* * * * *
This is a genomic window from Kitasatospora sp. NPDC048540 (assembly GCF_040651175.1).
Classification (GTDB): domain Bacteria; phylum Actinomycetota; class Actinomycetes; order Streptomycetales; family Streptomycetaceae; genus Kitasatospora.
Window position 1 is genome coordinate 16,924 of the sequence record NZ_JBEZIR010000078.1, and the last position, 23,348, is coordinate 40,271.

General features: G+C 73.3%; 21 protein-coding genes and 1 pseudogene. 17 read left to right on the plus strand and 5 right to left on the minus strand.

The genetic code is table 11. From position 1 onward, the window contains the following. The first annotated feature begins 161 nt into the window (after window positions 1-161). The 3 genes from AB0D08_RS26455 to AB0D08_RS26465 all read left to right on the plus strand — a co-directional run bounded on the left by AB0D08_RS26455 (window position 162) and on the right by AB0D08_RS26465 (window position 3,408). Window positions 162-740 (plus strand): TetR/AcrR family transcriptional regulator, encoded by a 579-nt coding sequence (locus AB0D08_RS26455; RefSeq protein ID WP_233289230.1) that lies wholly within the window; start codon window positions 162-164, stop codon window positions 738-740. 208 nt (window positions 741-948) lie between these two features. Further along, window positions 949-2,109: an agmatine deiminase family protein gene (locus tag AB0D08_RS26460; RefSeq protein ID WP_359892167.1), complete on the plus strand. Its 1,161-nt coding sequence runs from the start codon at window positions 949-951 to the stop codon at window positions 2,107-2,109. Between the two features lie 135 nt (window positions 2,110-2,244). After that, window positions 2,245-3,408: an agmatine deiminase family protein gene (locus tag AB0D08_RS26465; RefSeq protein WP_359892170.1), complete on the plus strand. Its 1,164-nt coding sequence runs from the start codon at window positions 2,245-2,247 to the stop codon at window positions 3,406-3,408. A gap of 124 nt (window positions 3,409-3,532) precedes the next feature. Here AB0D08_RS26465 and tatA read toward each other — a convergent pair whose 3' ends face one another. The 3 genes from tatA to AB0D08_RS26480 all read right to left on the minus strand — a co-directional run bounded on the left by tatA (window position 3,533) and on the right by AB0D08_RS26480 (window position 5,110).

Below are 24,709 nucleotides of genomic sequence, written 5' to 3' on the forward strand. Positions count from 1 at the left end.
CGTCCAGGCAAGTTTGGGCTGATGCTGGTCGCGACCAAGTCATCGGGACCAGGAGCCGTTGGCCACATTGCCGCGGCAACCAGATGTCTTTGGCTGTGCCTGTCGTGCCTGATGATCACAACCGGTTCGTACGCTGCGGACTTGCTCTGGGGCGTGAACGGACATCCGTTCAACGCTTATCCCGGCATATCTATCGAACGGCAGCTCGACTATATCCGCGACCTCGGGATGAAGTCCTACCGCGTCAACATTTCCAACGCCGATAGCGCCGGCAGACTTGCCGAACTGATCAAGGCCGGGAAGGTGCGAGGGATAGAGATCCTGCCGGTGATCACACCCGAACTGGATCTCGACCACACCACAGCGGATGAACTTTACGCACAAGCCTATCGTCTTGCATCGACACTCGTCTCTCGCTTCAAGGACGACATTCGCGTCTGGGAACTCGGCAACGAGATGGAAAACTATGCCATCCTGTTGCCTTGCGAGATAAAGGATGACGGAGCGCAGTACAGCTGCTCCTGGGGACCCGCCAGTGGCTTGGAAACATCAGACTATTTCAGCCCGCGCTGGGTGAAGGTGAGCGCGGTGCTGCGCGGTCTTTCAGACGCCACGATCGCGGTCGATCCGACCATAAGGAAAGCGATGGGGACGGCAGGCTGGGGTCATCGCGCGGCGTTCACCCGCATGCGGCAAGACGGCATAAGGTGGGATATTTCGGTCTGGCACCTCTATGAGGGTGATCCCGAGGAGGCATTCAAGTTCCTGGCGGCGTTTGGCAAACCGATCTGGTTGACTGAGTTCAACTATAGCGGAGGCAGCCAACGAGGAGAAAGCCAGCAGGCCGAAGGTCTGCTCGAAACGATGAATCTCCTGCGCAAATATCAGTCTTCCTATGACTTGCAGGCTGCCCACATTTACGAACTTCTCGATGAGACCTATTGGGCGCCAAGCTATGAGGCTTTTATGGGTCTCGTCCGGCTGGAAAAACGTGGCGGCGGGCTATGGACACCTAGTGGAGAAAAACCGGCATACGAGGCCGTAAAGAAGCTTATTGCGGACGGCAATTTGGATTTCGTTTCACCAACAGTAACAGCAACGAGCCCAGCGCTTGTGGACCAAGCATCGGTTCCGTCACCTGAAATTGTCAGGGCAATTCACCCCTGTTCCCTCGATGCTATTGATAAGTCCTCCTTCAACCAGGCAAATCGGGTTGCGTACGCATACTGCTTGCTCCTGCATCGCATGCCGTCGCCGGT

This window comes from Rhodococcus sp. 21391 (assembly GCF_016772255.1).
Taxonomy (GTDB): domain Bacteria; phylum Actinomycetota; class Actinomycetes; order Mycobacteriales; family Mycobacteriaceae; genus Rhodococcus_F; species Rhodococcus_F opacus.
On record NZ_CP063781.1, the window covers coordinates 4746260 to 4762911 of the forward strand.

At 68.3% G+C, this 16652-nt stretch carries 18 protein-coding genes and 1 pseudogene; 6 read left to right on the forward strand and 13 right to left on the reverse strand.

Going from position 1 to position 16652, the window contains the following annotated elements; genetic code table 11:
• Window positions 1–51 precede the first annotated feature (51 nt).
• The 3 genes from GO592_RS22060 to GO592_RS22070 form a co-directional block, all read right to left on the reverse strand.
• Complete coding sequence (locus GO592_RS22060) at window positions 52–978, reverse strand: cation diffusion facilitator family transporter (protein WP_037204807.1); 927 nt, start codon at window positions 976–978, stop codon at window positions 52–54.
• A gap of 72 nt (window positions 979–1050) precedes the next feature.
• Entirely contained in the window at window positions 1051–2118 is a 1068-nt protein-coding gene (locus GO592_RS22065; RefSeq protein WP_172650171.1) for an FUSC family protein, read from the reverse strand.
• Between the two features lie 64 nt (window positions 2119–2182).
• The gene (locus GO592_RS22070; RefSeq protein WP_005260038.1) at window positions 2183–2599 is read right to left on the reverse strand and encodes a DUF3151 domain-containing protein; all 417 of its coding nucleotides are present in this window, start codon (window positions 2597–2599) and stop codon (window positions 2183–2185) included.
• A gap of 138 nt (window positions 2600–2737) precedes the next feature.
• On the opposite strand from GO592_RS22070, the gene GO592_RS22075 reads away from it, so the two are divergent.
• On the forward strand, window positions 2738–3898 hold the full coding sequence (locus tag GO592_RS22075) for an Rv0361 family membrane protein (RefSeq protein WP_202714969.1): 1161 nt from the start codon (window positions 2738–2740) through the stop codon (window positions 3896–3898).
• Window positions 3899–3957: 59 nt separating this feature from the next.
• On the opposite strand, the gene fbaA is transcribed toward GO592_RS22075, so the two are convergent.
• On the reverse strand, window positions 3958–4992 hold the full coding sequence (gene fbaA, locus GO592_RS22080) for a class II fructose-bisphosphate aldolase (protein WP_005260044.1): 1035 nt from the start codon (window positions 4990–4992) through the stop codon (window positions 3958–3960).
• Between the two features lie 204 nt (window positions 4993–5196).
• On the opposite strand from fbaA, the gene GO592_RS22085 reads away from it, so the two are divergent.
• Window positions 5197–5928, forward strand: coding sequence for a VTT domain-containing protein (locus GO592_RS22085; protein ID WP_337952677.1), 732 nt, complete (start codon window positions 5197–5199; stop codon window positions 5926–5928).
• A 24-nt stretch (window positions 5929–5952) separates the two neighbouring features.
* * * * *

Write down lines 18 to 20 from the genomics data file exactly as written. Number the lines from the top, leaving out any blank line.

• Between the two features lie 64 nt (window positions 2119–2182).
• The gene (locus GO592_RS22070; RefSeq protein WP_005260038.1) at window positions 2183–2599 is read right to left on the reverse strand and encodes a DUF3151 domain-containing protein; all 417 of its coding nucleotides are present in this window, start codon (window positions 2597–2599) and stop codon (window positions 2183–2185) included.
• A gap of 138 nt (window positions 2600–2737) precedes the next feature.